Novenas are very popular and traditional methods of Catholic prayer. Novena is derived from the Latin "novem", meaning nine. A novena is when a series of private or public prayer to obtain special graces, to implore special favors, or to make special petitions. The prayers are given for nine days straight for the special intention. The novena is offered as a sacrifice to God. God sees a novena as a sign of devotion especially when the person saying the novena asks for a specific reason.
For Roman Catholics throughout the world, the Stations of the Cross are synonymous with Lent, Holy Week and, especially Good Friday. This devotion is also known as the "Way of the Cross", the "Via Crucis", and the "Via Dolorosa." It commemorates 14 key events on day of Christ's death. The majority of them concern His final walk through the streets of Jerusalem carrying the Cross.
Fourteen stations of the Cross depicted by life-size statues crafted in bronze and resin in aged hues are located on the Basilica grounds along a path that spans almost one mile.The project for adding The Way of the Cross took more than five years from initial concept to its dedication in October 1993. It consists of 30 life-size bronze figures.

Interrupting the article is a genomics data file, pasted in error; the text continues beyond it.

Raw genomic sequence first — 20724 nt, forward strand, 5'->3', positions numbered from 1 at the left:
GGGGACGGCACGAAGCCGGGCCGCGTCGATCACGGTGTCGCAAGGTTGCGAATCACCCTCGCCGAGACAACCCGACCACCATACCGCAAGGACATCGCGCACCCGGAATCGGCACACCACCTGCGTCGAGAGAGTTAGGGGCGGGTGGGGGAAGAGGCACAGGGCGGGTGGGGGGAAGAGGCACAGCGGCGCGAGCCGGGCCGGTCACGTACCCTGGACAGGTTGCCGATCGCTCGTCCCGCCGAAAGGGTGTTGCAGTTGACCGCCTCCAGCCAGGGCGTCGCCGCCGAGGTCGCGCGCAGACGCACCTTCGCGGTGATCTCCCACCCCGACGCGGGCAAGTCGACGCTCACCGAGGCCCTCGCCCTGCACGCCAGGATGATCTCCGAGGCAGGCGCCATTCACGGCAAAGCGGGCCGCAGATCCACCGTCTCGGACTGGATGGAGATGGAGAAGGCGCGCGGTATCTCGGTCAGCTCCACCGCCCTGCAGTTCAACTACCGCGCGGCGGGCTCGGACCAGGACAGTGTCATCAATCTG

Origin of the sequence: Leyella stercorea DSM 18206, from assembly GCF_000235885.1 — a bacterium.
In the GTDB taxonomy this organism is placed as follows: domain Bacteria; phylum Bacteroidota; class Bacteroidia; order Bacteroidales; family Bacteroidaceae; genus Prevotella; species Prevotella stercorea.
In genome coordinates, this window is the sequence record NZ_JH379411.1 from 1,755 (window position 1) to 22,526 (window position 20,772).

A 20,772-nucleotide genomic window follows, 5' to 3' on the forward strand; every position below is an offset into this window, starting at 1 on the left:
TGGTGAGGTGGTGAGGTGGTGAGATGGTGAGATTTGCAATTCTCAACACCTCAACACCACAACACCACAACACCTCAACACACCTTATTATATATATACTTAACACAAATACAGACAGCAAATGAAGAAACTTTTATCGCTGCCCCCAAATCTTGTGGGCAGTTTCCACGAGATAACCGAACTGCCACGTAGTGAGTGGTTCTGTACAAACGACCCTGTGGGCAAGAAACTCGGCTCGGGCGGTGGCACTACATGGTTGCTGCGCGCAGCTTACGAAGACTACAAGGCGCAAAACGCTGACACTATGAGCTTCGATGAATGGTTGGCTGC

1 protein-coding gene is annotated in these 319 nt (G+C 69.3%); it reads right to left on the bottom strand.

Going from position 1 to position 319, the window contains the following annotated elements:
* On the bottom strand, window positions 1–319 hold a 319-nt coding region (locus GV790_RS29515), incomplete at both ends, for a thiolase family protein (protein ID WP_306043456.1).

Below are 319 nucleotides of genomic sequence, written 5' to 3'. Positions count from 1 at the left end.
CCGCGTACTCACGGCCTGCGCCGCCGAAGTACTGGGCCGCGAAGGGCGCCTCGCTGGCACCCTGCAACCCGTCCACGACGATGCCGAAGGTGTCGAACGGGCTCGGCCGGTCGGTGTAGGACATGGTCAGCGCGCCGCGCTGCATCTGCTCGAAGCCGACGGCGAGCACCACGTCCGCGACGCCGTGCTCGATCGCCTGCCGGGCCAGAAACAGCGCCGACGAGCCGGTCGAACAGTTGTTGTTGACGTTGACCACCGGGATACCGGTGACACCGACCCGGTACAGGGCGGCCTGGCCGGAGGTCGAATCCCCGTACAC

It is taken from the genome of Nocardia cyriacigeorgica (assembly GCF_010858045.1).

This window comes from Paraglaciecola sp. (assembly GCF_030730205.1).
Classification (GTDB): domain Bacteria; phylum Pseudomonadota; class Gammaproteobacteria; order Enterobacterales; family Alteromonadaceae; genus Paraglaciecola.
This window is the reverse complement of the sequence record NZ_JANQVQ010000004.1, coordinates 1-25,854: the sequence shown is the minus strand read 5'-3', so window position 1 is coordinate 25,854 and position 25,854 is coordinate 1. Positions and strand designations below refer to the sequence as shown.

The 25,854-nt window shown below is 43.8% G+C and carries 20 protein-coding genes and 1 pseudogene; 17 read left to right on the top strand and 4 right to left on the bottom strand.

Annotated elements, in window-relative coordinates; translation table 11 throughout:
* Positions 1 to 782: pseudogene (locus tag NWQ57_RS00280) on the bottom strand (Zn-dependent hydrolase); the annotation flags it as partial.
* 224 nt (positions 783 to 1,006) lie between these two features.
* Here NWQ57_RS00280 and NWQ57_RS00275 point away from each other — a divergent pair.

Italian artist Edmund Rabanser brought the statues to life. A master woodcrafter, he created the appropriate expression of each different Station in a truly unique form. Meticulously carved in wood, these life-size figures were then reproduced in bronze. The solid oak crosses offer a contrasting difference in medium.
Set in natural stone, each station offers a visual opportunity for quiet reflection. We invite you to prayerfully reflect at home as you wander virtually through this Via Crucis.